Rosemary is a herb that has been used for thousands of years for medicinal, spiritual and culinary purposes. The uses have ranged from a source of protection in the Middle Ages, to a token of friendship in weddings, to the more modern use in cooking and aromatherapy oils. Rosemary can be grown easily at home, indoors or outdoors.
Enhance the flavor of just about anything you cook with rosemary. It is paired ideally with sweet flavors, such as fruit, tomatoes, and is used as a sugar substitute.
Add rosemary to stews, potato dishes, vegetable dishes (such as carrots, parsnips, and other mild vegetables) and roasted meat. Rosemary is good tossed on the grill or baked with fish, veal, pork or poultry.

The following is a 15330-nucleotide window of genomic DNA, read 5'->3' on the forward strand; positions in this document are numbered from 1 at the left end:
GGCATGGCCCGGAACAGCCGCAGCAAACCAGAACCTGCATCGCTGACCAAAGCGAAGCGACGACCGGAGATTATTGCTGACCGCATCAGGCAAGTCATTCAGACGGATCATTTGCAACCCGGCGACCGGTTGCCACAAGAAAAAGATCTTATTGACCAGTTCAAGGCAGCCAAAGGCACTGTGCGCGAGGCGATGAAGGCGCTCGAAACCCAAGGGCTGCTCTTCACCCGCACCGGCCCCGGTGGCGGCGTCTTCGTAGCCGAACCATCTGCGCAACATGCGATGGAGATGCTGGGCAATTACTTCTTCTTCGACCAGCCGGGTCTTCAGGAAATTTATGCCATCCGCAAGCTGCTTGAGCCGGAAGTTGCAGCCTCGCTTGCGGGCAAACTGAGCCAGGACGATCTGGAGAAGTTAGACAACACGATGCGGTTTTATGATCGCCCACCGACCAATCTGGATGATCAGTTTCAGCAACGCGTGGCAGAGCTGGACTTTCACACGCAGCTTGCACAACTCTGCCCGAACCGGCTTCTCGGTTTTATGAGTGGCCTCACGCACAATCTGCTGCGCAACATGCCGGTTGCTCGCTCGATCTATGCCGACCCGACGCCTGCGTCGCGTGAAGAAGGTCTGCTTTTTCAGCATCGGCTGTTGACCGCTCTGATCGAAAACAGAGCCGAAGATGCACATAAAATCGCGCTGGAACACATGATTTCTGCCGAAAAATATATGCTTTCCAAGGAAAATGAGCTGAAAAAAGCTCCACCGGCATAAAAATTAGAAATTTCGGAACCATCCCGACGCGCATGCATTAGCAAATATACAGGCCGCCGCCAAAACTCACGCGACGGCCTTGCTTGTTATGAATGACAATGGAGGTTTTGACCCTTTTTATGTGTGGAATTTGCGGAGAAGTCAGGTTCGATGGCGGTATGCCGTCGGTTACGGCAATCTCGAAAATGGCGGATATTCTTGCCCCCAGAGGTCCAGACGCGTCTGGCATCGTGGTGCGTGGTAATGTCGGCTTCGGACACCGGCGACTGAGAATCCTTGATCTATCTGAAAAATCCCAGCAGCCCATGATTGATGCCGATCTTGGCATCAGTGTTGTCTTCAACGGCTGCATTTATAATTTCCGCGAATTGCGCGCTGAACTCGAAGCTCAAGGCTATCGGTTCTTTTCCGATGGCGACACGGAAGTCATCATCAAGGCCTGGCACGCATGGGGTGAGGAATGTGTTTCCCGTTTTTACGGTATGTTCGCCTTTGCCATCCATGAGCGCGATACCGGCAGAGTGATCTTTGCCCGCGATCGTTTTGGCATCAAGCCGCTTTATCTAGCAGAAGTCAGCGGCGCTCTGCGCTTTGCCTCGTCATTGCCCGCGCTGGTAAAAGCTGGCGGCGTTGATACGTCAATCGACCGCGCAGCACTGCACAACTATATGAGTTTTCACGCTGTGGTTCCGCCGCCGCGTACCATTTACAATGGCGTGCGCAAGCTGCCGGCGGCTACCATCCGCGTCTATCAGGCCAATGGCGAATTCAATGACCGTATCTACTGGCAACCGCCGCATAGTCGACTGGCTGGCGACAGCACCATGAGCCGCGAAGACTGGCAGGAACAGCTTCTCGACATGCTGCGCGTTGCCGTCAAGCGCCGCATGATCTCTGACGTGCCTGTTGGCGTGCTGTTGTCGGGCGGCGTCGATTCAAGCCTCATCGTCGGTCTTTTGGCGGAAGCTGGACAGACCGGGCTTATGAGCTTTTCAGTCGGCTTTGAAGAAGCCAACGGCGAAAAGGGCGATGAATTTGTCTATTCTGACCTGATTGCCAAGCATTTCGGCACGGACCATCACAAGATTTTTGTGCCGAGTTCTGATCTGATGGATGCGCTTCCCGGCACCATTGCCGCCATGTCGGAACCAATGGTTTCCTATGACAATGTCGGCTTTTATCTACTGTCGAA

Incorporate rosemary with other herbs, such as thyme, chives and parsley, to create layered flavor combinations.
Use the woody stems of rosemary as skewers. Hold the rosemary stem downward and strip the leaves off with your fingers. The rosemary stems will lend its flavor to the food as it cooks.
Make rosemary butter by combining 1/2 cup of butter with 2 tsp. of finely chopped rosemary. Use the butter on breads, baked potatoes or with meats.
Preserve rosemary branches in the freezer in a plastic storage bag for use whenever you need it.
Add rosemary to facial cleansers to stimulate circulation. Add 1 tbsp. of dried rosemary leaves to 2 cups of boiling water. Strain the rosemary water, and add it to your facial cleanser in small amounts.
Create a body wash by simmering a handful of dried rosemary leaves in 2 cups of white wine for about a half hour. Strain and transfer the liquid to a storage container. Use in the shower as needed.